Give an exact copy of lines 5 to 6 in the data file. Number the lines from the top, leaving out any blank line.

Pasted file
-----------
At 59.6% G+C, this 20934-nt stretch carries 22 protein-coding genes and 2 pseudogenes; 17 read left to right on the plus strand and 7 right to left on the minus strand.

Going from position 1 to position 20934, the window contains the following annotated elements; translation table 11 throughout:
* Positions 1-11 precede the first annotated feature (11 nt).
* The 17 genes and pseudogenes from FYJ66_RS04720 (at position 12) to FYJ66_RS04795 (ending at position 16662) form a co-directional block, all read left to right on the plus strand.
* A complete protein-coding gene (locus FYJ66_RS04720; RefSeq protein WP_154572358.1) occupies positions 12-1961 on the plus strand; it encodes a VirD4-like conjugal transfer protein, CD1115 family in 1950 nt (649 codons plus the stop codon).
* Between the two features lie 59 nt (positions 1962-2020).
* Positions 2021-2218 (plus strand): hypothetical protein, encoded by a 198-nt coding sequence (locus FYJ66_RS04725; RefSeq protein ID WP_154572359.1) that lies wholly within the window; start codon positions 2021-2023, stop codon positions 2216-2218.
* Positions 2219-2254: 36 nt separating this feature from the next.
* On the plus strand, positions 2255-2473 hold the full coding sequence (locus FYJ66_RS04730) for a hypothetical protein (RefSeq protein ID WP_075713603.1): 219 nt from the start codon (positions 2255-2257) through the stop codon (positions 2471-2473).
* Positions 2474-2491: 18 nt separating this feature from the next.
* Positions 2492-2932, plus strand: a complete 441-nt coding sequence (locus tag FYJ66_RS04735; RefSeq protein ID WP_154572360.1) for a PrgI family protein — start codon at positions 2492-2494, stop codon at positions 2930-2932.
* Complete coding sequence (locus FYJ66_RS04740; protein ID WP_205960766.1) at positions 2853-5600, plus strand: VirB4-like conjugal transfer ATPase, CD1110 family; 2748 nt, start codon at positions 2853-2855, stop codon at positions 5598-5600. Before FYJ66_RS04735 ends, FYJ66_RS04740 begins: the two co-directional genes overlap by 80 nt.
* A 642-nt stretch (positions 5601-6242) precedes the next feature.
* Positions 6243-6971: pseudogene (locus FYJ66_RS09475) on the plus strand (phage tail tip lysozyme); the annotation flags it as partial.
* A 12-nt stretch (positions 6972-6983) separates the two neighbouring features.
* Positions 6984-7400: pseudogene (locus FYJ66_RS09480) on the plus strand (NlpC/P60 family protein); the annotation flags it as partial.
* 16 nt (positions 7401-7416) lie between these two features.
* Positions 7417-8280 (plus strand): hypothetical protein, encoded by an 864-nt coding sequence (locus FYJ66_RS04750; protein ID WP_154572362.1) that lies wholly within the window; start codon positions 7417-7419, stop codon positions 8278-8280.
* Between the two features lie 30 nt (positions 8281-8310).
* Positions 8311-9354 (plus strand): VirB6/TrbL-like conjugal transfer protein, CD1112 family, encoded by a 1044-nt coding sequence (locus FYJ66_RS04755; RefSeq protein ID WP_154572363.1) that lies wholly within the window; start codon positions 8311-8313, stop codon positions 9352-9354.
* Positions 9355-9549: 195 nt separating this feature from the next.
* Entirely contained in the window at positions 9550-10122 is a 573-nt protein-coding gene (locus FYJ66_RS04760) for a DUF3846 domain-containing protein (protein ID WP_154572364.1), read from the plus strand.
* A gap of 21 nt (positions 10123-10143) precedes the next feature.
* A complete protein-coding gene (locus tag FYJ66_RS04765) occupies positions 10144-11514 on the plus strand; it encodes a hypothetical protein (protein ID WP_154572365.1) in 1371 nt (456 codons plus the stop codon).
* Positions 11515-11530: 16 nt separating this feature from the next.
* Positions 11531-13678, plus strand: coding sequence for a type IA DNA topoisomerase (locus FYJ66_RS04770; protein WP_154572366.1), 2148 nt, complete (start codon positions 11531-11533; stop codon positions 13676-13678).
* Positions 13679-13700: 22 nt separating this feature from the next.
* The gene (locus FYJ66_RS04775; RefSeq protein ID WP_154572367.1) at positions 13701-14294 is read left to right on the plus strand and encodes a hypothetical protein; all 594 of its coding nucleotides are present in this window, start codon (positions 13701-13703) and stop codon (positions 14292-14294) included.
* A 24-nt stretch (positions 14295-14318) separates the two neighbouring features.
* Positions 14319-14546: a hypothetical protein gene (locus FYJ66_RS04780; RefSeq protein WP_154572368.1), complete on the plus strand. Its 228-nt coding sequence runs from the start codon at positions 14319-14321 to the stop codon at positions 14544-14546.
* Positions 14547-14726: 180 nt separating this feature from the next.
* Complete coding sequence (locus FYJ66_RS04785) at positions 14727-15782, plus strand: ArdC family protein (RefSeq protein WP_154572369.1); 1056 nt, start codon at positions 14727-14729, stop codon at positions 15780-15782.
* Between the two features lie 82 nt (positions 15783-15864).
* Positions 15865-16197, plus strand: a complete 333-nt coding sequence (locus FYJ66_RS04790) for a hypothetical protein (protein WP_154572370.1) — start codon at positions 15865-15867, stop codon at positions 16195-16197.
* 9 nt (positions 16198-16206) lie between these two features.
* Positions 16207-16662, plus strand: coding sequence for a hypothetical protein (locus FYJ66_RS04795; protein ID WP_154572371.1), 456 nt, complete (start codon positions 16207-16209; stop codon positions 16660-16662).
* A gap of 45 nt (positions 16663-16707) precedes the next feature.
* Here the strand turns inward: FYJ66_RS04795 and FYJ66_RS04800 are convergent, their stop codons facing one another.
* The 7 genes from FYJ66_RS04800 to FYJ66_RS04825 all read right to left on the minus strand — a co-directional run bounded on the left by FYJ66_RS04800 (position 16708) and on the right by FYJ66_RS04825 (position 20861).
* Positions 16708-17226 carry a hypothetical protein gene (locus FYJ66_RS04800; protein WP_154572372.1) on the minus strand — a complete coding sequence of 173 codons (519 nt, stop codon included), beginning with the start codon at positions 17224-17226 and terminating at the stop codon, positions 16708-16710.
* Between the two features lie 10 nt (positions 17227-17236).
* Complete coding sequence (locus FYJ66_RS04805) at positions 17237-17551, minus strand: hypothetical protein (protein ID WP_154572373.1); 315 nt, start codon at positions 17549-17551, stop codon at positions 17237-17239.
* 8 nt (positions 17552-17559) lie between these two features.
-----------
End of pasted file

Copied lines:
* A complete protein-coding gene (locus FYJ66_RS04720; RefSeq protein WP_154572358.1) occupies positions 12-1961 on the plus strand; it encodes a VirD4-like conjugal transfer protein, CD1115 family in 1950 nt (649 codons plus the stop codon).
* Between the two features lie 59 nt (positions 1962-2020).